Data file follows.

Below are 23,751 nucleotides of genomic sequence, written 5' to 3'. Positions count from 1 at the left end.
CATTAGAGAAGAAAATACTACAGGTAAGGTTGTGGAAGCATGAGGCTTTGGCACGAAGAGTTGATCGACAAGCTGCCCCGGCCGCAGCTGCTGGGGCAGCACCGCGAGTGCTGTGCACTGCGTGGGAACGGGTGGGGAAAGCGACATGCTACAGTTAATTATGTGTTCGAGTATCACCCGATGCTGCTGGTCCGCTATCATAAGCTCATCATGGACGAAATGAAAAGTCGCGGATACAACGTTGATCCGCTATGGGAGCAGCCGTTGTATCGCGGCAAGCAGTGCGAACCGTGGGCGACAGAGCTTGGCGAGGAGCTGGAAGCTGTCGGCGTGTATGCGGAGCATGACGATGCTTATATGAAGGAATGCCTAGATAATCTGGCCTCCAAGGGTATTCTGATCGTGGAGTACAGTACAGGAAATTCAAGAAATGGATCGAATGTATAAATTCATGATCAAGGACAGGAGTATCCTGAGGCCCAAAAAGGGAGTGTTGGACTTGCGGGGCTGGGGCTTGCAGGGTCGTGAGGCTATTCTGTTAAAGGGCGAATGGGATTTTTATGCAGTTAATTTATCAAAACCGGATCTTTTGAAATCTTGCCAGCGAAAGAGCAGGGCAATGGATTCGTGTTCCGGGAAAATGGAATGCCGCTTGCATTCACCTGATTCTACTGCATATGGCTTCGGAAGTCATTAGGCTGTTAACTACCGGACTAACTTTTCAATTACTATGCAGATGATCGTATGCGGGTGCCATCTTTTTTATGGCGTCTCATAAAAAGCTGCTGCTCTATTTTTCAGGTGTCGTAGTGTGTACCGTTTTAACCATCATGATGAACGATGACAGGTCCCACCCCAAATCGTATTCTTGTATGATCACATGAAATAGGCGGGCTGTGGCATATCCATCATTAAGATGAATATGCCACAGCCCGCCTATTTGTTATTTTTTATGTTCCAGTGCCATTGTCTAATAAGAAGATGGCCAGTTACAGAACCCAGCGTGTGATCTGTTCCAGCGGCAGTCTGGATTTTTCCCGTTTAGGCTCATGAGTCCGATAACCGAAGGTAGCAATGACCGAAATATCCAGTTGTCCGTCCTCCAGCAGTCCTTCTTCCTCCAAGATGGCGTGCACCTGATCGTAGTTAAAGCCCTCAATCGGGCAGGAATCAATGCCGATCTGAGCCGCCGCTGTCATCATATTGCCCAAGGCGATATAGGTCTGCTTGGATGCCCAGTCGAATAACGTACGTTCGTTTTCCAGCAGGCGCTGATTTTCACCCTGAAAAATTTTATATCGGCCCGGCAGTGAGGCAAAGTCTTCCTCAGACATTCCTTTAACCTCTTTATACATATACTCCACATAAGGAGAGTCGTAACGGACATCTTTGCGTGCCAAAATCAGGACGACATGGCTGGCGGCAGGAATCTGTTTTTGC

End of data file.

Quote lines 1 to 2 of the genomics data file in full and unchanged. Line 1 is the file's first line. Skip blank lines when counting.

Below are 23,751 nucleotides of genomic sequence, written 5' to 3'. Positions count from 1 at the left end.
CATTAGAGAAGAAAATACTACAGGTAAGGTTGTGGAAGCATGAGGCTTTGGCACGAAGAGTTGATCGACAAGCTGCCCCGGCCGCAGCTGCTGGGGCAGCACCGCGAGTGCTGTGCACTGCGTGGGAACGGGTGGGGAAAGCGACATGCTACAGTTAATTATGTGTTCGAGTATCACCCGATGCTGCTGGTCCGCTATCATAAGCTCATCATGGACGAAATGAAAAGTCGCGGATACAACGTTGATCCGCTATGGGAGCAGCCGTTGTATCGCGGCAAGCAGTGCGAACCGTGGGCGACAGAGCTTGGCGAGGAGCTGGAAGCTGTCGGCGTGTATGCGGAGCATGACGATGCTTATATGAAGGAATGCCTAGATAATCTGGCCTCCAAGGGTATTCTGATCGTGGAGTACAGTACAGGAAATTCAAGAAATGGATCGAATGTATAAATTCATGATCAAGGACAGGAGTATCCTGAGGCCCAAAAAGGGAGTGTTGGACTTGCGGGGCTGGGGCTTGCAGGGTCGTGAGGCTATTCTGTTAAAGGGCGAATGGGATTTTTATGCAGTTAATTTATCAAAACCGGATCTTTTGAAATCTTGCCAGCGAAAGAGCAGGGCAATGGATTCGTGTTCCGGGAAAATGGAATGCCGCTTGCATTCACCTGATTCTACTGCATATGGCTTCGGAAGTCATTAGGCTGTTAACTACCGGACTAACTTTTCAATTACTATGCAGATGATCGTATGCGGGTGCCATCTTTTTTATGGCGTCTCATAAAAAGCTGCTGCTCTATTTTTCAGGTGTCGTAGTGTGTACCGTTTTAACCATCATGATGAACGATGACAGGTCCCACCCCAAATCGTATTCTTGTATGATCACATGAAATAGGCGGGCTGTGGCATATCCATCATTAAGATGAATATGCCACAGCCCGCCTATTTGTTATTTTTTATGTTCCAGTGCCATTGTCTAATAAGAAGATGGCCAGTTACAGAACCCAGCGTGTGATCTGTTCCAGCGGCAGTCTGGATTTTTCCCGTTTAGGCTCATGAGTCCGATAACCGAAGGTAGCAATGACCGAAATATCCAGTTGTCCGTCCTCCAGCAGTCCTTCTTCCTCCAAGATGGCGTGCACCTGATCGTAGTTAAAGCCCTCAATCGGGCAGGAATCAATGCCGATCTGAGCCGCCGCTGTCATCATATTGCCCAAGGCGATATAGGTCTGCTTGGATGCCCAGTCGAATAACGTACGTTCGTTTTCCAGCAGGCGCTGATTTTCACCCTGAAAAATTTTATATCGGCCCGGCAGTGAGGCAAAGTCTTCCTCAGACATTCCTTTAACCTCTTTATACATATACTCCACATAAGGAGAGTCGTAACGGACATCTTTGCGTGCCAAAATCAGGACGACATGGCTGGCGGCAGGAATCTGTTTTTGC